The Federal Reserve indicated that it remains on course to hike interest rates this year
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Interest rates will hold steady at rock-bottom levels for the time being, government rate-setters said Wednesday, as economic figures send mixed signals about the strength of the recovery.
“Household spending is rising moderately; recent declines in energy prices have boosted household purchasing power,” the FOMC statement said.
The statement signaled no changes in the Federal Reserve’s previous guidance that the first rate increase since the recession — known as “liftoff” — should arrive about midyear, barring sharp changes in the course of economic recovery. At its last meeting in December, the committee of central bankers said it can be “patient” about lifting interest rates. Fed Chair Janet Yellen said not to expect a hike until April at the earliest.
When it comes, the increase will affect consumers directly, including people who carry a balance on credit cards. When market rates increase, variable-rate cards will hike APRs on existing balances, making them more expensive.
The FOMC’s statement reiterated that rate increases are linked to achieving its twin economic goals of maximum employment and long-run inflation of about 2 percent.
But while the job market keeps improving, the inflation gauge is moving in the other direction, pushing the economic needle toward “cool.” Plunging fuel costs helped pull down prices by 0.4 percent in December, the second month of declines.
The FOMC characterizes the energy-induced price decline as a temporary phenomenon, and economists tend to agree.
“With the labor market continuing to improve, eventually we’re going to see [inflation] reversing,” said Richard Moody, chief economist at Regions Bank.
For now, the swing in gas prices is a boon for consumers, who will save an average of $900 apiece this year, TD Economics projects. “A significantly improved employment picture and low gas prices bode well for the outlook for consumer spending over the next year,” TD analyst Admir Kolaj wrote in a research note.
Job growth out of step with prices
According to Econ 101 textbooks, wages start to rise after a recession as employers start hiring again, bidding up the hourly wage in order to lure people back to work. Employers pass on their rising labor costs to their customers, and inflation picks up.
But while the U.S. job market continues to improve, inflation isn’t following the script. The unemployment rate fell to 5.6 percent in December, its lowest level since the prerecession days of June 2008. But average hourly earnings fell 5 cents that month, as wage gains continued to lag improvement in the jobless rate. And inflation, measured by the Consumer Price Index, has eked out a gain of just 0.8 percent for 2014.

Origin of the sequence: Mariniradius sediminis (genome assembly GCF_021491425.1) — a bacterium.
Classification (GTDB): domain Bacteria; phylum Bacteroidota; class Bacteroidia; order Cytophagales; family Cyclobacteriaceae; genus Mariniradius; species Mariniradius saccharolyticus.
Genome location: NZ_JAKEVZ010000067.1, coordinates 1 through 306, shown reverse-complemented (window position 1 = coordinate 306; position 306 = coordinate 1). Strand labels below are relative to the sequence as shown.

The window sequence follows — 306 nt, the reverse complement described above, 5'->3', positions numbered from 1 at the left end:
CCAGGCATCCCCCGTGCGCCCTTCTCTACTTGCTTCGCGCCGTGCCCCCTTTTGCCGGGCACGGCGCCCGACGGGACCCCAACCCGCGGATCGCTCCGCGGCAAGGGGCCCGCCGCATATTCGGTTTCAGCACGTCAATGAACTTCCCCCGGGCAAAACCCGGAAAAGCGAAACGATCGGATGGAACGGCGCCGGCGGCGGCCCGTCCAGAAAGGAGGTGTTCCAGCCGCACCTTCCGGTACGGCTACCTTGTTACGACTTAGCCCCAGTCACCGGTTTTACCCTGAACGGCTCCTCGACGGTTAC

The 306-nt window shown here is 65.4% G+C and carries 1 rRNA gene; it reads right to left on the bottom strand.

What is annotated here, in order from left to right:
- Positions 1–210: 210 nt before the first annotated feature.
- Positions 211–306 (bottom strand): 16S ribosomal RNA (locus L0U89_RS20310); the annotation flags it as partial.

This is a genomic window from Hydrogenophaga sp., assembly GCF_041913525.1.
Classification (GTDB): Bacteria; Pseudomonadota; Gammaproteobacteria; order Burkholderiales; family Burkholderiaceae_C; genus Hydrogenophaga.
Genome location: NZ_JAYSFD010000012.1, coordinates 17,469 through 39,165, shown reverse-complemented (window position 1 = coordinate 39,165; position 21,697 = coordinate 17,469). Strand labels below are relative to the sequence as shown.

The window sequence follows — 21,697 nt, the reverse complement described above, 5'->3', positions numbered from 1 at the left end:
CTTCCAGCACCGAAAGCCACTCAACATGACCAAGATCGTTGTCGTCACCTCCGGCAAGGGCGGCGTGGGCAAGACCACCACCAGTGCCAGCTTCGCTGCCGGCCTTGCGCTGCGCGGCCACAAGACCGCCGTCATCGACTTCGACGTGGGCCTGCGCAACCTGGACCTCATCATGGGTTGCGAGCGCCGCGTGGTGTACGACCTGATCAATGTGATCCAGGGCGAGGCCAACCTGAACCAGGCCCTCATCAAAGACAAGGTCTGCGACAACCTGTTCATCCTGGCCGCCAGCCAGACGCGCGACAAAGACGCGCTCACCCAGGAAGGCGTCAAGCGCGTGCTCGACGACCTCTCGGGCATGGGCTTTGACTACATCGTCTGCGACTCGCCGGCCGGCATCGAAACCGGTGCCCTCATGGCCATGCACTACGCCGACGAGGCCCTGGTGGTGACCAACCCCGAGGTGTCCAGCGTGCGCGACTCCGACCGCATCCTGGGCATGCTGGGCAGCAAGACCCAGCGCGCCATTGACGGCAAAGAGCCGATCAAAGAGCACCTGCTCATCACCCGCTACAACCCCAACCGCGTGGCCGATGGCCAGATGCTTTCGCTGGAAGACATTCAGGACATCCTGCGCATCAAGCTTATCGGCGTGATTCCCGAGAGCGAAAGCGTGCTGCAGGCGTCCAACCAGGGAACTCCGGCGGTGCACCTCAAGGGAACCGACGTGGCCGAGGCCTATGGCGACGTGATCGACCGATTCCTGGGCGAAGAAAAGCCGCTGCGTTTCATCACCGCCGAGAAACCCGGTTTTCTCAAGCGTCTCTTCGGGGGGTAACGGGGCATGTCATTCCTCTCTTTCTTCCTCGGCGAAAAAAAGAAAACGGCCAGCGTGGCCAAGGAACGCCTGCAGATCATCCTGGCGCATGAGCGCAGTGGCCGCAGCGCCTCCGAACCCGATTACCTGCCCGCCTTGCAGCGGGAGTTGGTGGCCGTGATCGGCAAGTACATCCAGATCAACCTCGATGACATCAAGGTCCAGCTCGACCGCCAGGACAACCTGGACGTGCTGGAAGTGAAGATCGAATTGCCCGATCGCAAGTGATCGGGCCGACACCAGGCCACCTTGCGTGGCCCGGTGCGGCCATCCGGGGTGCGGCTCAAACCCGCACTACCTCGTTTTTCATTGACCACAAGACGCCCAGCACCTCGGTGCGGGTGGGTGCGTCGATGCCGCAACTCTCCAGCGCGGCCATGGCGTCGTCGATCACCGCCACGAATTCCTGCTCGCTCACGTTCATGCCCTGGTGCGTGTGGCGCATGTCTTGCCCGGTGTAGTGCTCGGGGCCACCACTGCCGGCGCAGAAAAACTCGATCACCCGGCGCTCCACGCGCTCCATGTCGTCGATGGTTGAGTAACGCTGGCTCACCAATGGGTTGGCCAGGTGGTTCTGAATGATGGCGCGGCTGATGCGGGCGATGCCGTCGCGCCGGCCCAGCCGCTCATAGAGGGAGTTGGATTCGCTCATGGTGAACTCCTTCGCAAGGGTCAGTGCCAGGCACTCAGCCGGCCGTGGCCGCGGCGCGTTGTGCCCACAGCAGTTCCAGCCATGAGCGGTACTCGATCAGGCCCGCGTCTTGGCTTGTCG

As long as falling prices are attributed to the swing in the price of fuel, which is temporary, economists don’t expect the Fed to deviate from the midyear rate hike projection. “They’ve been pretty consistent,” Moody said.
Wednesday’s FOMC statement characterized the energy-induced break in prices as temporary. While inflation has declined “substantially” in recent months, “survey-based measures of longer-term inflation expectations have remained stable,” the committee said.
But other recent signals could point to a weakening of the economic recovery. The Commerce Department announced Tuesday that orders for durable factory output fell 3.4 percent in December, marking the fourth decrease in the past five months. Durable goods are generally higher-priced objects with a life of at least three years, such as cars, electronics and factory equipment. Falling sales of durables undermines factory jobs, potentially slowing or even reversing gains in the job market.
Global forces are contributing to the lower demand for factory output, throwing a curve into U.S. interest rate policy. Reacting to its own slow economy, Europe’s central bank announced a bigger-than-expected effort to keep interest rates low this month. It is launching an asset purchase program similar to the “quantitative easing” effort that the U.S. central bank ended in October 2014. Europe’s move reduced the value of the euro in relation to the dollar, making U.S. exports more expensive abroad.
The global environment will moderate the pace of rising rates in the U.S., some economists predict. A rising U.S. dollar will not prevent the Federal Reserve from raising the fed funds rate by half a point in late 2015, TD Economics said in a research report, but they will only rise a further half point in 2016.